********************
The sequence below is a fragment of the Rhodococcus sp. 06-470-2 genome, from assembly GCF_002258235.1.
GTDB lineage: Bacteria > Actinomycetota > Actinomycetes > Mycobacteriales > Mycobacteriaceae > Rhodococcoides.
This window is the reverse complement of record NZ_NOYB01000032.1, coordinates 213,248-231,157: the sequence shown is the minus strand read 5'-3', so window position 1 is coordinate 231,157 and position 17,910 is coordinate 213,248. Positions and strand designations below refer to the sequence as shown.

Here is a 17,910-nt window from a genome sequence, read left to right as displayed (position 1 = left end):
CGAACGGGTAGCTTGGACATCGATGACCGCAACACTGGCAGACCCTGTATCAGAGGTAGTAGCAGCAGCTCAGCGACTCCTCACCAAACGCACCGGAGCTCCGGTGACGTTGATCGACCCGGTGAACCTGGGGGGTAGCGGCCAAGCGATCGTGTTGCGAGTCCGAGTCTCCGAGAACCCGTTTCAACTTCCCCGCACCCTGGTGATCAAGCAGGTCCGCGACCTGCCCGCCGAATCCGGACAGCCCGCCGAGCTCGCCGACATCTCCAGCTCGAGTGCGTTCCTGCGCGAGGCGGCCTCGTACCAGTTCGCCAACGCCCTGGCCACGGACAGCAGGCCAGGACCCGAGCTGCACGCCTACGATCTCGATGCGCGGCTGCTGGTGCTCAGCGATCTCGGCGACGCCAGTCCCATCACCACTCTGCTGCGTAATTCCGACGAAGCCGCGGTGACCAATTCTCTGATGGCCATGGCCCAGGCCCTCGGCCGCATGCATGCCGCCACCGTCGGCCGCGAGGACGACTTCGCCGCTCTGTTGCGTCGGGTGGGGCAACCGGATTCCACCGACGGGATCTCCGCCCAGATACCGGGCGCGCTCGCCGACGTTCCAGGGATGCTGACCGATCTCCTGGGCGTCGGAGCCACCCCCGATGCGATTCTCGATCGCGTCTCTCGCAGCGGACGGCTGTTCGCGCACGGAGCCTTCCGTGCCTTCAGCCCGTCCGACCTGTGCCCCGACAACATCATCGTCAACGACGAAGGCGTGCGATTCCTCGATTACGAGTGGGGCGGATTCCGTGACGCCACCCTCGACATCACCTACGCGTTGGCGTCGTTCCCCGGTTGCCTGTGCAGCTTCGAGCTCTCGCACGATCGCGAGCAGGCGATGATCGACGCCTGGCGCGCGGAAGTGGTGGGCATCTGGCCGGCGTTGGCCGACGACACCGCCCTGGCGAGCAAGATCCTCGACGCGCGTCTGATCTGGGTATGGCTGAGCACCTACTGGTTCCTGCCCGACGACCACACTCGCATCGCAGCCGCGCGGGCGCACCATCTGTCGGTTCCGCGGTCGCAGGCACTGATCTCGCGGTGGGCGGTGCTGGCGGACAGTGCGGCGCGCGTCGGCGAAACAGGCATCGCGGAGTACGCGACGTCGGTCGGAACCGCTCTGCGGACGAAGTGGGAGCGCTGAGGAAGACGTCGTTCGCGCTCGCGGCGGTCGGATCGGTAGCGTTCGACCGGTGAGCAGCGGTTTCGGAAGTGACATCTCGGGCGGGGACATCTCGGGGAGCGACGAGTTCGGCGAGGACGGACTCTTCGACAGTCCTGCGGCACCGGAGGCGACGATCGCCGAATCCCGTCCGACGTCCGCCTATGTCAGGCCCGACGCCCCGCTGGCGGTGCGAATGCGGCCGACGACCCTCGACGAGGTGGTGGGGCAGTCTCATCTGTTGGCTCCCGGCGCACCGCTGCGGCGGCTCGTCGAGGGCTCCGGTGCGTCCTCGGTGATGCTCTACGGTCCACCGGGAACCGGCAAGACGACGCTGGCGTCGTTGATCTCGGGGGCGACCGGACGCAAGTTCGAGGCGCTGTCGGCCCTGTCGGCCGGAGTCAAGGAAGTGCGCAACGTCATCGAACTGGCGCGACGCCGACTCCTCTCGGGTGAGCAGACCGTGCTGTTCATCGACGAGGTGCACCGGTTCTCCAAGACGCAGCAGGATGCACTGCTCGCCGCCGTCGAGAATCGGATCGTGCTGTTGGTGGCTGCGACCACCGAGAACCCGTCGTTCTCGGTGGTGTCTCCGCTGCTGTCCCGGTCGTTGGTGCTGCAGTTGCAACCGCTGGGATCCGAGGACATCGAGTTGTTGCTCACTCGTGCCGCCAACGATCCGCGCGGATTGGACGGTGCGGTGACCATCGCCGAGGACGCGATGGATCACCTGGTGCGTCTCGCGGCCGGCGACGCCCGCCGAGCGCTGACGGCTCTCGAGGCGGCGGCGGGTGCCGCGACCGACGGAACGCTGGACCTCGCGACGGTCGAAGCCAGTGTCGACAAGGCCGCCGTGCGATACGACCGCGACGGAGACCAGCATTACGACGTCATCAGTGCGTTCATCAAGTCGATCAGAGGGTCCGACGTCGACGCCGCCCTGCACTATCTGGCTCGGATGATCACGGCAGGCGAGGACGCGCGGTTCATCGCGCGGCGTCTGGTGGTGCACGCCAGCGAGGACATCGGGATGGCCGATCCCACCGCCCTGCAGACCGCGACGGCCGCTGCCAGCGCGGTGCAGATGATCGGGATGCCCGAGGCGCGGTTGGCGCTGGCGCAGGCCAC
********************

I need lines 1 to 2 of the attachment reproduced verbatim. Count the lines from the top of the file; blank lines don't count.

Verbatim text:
The sequence below is a fragment of the Rhodococcus sp. 06-470-2 genome, from assembly GCF_002258235.1.
GTDB lineage: Bacteria > Actinomycetota > Actinomycetes > Mycobacteriales > Mycobacteriaceae > Rhodococcoides.